Gov. Mark Dayton on Friday appointed his former state budget commisisoner, an Olmsted County commissoner and former state senator, a handful of doctors and others to a new state task force on the future of public health care in Minnesota.
Dayton proposed the task force earlier this year in response to concerns about MNsure, the state's health insurance exchange under Obamacare; and MinnesotaCare, which provides state subsidies to low-income patients.
MNsure has consistently struggled to deliver health insurance coverage efficiently and effectively. MinnesotaCare has serious funding questions in its future, with the planned 2019 elimination of a state tax on medical providers that's been a major source of funding for the program. The programs are deeply connected as MinnesotaCare recipients choose coverage through MNsure.
Earlier this year, House Republicans voted to eliminate MinnesotaCare. Dayton and Senate DFLers united against the plan. Republicans have also been highly critical of MNsure. In the end, Republicans signed on to Dayton's task force proposal, which includes both gubernatorial and legislative appointees.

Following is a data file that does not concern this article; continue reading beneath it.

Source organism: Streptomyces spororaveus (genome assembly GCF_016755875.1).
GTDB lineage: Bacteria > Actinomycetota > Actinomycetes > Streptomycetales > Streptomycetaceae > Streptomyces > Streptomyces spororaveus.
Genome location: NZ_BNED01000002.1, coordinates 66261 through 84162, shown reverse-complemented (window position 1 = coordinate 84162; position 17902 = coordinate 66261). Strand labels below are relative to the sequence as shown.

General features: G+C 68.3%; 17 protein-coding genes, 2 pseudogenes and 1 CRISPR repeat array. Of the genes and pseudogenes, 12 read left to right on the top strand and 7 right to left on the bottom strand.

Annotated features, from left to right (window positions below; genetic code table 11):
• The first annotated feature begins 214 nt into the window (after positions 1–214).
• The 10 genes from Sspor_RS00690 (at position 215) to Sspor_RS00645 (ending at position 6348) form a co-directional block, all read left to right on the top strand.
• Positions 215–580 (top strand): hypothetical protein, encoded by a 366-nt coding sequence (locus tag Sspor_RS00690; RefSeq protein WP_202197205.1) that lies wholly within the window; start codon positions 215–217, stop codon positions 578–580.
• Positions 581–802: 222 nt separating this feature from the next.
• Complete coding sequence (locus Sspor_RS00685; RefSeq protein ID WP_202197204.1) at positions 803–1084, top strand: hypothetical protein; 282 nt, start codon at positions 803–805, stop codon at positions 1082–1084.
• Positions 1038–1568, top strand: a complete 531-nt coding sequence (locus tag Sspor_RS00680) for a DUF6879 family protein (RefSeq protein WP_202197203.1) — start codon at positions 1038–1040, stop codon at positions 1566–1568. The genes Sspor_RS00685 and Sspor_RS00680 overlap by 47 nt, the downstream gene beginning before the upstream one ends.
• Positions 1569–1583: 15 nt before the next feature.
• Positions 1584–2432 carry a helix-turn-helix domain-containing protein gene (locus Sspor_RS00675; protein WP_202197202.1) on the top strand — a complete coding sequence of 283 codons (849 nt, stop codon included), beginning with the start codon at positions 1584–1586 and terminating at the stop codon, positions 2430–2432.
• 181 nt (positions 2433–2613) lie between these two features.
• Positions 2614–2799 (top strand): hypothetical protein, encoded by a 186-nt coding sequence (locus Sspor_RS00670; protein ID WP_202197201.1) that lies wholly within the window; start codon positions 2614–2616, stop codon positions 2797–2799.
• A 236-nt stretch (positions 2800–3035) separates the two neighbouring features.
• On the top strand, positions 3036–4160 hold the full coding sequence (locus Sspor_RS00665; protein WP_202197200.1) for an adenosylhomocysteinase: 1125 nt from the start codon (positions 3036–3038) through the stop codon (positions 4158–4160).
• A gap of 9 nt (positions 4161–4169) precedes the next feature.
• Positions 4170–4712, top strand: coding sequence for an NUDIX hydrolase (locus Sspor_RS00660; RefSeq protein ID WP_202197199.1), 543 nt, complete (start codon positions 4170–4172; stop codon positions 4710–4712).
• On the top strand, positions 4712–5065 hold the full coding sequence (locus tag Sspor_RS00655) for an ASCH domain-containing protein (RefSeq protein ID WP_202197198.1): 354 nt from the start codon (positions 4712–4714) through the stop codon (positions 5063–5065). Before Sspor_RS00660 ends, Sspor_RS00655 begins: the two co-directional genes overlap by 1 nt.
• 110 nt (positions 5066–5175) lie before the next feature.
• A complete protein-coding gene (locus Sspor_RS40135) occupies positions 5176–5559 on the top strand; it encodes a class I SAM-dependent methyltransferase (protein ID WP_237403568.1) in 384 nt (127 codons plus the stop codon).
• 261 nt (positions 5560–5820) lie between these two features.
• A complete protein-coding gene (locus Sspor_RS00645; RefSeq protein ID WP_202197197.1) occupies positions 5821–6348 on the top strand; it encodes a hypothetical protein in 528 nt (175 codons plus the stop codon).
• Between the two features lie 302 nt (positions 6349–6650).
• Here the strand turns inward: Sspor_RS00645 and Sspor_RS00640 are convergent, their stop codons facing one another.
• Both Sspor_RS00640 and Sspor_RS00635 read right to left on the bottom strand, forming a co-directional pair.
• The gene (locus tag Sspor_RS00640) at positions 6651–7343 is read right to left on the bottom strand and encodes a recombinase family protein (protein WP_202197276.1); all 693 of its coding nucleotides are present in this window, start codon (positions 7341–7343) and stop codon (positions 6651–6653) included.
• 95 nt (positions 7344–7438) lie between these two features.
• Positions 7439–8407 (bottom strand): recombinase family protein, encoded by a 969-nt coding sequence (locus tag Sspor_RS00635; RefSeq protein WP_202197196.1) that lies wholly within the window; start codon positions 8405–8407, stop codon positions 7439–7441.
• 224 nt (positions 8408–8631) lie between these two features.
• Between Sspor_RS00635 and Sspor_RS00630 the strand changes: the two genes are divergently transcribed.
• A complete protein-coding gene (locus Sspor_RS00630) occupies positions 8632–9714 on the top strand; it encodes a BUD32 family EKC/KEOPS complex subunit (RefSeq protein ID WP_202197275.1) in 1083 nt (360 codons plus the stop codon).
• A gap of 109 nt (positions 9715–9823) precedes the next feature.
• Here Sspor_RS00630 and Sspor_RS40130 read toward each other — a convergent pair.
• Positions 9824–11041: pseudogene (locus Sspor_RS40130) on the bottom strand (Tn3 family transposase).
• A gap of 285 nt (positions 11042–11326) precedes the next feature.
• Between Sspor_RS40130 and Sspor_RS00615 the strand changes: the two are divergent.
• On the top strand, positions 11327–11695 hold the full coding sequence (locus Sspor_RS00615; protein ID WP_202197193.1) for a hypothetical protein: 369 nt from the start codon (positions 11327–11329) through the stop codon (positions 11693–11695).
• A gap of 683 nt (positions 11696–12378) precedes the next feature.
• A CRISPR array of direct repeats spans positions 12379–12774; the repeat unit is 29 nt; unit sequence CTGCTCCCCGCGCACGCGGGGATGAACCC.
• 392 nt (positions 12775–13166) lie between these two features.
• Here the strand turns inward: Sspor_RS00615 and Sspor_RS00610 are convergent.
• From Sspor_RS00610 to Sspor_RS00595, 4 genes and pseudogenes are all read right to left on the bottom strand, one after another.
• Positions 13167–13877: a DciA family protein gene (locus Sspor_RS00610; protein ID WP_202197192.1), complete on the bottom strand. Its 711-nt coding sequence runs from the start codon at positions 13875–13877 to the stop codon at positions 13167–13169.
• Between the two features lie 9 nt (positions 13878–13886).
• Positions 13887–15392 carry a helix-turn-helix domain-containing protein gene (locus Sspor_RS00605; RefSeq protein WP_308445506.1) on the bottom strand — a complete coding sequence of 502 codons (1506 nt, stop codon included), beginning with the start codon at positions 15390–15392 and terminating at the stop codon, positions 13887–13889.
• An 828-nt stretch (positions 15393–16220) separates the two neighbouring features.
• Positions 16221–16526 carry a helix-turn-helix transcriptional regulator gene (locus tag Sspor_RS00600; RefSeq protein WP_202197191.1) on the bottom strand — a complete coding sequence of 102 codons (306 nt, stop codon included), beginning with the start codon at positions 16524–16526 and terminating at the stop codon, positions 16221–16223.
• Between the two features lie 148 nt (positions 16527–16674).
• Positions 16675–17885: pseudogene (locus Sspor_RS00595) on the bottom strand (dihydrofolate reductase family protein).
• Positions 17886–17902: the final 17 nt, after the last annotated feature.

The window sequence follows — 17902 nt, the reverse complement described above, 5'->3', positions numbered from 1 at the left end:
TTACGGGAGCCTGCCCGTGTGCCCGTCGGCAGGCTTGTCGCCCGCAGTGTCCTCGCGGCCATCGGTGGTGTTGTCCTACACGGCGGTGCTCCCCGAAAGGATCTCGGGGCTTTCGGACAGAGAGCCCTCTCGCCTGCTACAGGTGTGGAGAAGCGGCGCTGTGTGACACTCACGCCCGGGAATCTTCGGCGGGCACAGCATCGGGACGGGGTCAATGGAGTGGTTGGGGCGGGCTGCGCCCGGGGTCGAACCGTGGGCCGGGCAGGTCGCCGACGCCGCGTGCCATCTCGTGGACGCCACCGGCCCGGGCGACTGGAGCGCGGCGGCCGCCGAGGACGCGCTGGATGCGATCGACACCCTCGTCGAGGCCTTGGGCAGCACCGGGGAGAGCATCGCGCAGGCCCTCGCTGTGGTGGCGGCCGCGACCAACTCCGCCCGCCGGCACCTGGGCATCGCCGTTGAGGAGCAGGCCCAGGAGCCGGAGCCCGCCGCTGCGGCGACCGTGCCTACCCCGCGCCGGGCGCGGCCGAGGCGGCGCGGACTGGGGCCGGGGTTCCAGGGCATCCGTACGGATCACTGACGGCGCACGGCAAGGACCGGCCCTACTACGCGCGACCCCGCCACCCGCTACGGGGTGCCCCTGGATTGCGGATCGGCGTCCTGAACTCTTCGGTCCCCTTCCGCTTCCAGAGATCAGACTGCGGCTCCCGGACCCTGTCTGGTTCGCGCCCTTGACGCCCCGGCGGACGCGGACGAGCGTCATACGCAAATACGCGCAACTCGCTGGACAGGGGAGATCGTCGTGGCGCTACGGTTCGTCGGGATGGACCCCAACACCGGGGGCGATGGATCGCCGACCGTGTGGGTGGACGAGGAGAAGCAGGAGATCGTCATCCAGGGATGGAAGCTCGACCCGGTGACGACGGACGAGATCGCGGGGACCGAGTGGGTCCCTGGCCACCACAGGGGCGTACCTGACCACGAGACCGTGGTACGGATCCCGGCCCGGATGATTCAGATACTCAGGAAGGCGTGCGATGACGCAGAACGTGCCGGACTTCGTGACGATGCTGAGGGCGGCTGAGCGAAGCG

Dayton appointed 11 members. They include Jim Schowalter, who led the state Management and Budget office under Dayton and now leads the Minnesota Council of Health Plans. Olmsted County Commissioner Sheila Kiscaden, a former state senator, also got an appointment.
Three doctors are among Dayton's appointees, as well as several healthcare executives, a labor official and several community activists. House Speaker Kurt Daudt appointed two state legislators, an insurance agency president and a business consultant.
The group starts meeting in August and must present a set of recommendations to Dayton and legislators by January 15, 2016.